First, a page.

Turning now to FIG. 4, the tow bar 72 will be described in greater detail. Specifically, the tow bar 72 may include a cylinder 120 having a first end 122 that telescopically receives the second end 82 of the shaft 76, and a second end 124 that terminates, or includes, the coupling member 80, described above. Although the cylinder 120 is depicted as two components having a bolted connection 126, it should be appreciated that the cylinder 120 may include one integral component, or any number of components, such that the cylinder 120 and coupling member 80 are movable together. Such configuration choices, as should be appreciated, may be based on a number of factors, including, for example, ease of manufacturing and/or assembly. The cylinder 120 and coupling member 80 may be movable along the shaft 76 between a first axial position, as shown, and a second axial position, discussed with reference to FIG. 6. It should be appreciated that the coupling member 80, also referenced herein as a loop, may include any shape and/or cross-section useful for coupling the tow bar 72 with an attachment feature of another machine, such as the hook 110 of FIGS. 2 and 3.

Still referring to FIG. 4, the first end 122 of the cylinder 120 may include an inwardly extending projection 128 that engages a first external flange 130 of the shaft 76. The first external flange 130, which may be circumferentially continuous or discontinuous, may be positioned at a central portion 132 of the shaft 76. A spring 134, such as a compression spring, may be positioned around the shaft 76 between the inwardly extending projection 128 of the cylinder 120 and a spring retaining member 136, such as a washer having an interference fit within a groove of the shaft 76. The spring retaining member 136 may be positioned between the first external flange 130 and a second external flange 138, discussed below. The spring 134 may be provided with sufficient spring force to urge the inwardly extending projection 128 of the cylinder 120 toward, or into engagement with, the first external flange 130 of the shaft 76. Such spring force, as should be appreciated, may bias the cylinder 120 and loop 80 of the tow bar 72 toward the first axial position along the shaft 76.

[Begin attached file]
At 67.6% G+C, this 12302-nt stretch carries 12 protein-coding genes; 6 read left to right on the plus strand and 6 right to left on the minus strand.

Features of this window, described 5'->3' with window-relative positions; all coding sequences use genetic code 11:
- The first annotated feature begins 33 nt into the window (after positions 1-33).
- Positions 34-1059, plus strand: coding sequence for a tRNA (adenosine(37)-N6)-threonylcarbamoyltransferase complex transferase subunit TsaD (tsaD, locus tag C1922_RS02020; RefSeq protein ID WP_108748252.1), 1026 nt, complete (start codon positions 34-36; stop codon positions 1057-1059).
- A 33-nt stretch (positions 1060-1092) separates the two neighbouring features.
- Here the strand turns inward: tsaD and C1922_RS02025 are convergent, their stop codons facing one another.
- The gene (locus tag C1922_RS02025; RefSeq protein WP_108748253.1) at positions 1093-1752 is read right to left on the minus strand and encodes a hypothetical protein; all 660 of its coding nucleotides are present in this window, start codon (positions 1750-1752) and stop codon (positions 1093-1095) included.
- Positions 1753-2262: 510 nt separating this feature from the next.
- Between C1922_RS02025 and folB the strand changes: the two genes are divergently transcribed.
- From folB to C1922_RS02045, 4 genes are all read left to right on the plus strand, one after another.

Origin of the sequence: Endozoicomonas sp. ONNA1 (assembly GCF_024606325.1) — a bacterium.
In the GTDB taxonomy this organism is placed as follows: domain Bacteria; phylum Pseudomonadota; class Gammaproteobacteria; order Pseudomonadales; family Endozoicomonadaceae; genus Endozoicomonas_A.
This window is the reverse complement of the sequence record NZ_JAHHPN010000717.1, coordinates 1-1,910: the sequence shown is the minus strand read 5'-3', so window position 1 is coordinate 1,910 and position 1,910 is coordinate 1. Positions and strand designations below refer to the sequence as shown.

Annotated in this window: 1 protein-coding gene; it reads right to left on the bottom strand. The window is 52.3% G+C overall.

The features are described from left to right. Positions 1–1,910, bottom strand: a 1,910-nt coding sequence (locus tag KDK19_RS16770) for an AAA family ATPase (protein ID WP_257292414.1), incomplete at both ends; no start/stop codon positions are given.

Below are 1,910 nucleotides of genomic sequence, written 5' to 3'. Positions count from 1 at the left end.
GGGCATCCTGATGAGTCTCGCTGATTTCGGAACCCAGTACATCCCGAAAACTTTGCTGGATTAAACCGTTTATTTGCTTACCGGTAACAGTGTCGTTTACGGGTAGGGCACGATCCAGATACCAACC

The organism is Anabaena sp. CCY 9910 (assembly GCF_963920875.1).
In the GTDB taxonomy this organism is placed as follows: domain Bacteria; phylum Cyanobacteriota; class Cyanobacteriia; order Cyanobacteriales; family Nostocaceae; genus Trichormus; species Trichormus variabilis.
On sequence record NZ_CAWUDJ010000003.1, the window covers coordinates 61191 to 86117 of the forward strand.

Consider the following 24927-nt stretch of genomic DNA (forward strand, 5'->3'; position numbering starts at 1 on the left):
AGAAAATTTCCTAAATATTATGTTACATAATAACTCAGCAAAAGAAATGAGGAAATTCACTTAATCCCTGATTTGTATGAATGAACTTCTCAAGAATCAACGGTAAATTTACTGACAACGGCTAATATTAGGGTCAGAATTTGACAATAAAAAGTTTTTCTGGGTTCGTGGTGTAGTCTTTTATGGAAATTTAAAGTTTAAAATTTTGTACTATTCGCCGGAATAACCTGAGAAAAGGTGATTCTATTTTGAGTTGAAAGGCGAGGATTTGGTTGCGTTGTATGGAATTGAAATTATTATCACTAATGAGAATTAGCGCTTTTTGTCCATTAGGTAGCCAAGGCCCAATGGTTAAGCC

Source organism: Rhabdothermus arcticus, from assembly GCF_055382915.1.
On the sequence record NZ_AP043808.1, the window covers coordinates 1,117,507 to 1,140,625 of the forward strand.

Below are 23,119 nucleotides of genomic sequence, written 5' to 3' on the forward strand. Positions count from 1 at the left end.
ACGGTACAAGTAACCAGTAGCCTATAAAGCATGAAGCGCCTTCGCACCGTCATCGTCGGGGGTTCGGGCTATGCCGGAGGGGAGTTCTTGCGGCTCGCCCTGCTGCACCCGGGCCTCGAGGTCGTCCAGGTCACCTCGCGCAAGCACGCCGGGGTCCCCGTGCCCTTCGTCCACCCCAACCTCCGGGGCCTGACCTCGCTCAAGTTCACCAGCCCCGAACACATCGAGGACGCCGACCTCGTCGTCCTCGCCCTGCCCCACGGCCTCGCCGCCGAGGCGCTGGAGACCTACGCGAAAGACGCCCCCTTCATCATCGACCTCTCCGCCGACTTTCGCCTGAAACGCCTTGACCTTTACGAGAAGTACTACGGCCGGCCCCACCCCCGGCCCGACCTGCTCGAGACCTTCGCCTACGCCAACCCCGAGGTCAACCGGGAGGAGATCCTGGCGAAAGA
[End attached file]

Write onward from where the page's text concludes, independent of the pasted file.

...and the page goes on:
In this biased position, as shown in FIG. 5, the cylinder 120 and loop 80 may be restricted from rotation about the shaft 76. For example, at least one alignment pin 150 may extend from an external surface 152 of the shaft 76. The one or more alignment pins, such as alignment pin 150, may be positioned within corresponding grooves, such as a groove 154, of the cylinder 120. Such alignment pins and grooves may be positioned such that, when the cylinder 120 and loop 80 are positioned in the first axial position along the shaft 76, first and second sides 156 and 158 of the groove 154 engage the alignment pin 150, thus preventing rotation of the cylinder 120 and loop 80 relative to the shaft 76. For example, it may be desirable to prevent rotation of the loop 80 when the tow bar 72 is in the push configuration and/or when the loop 80 is being moved into engagement with the hook 110 to couple the first and second scrapers 96 and 98.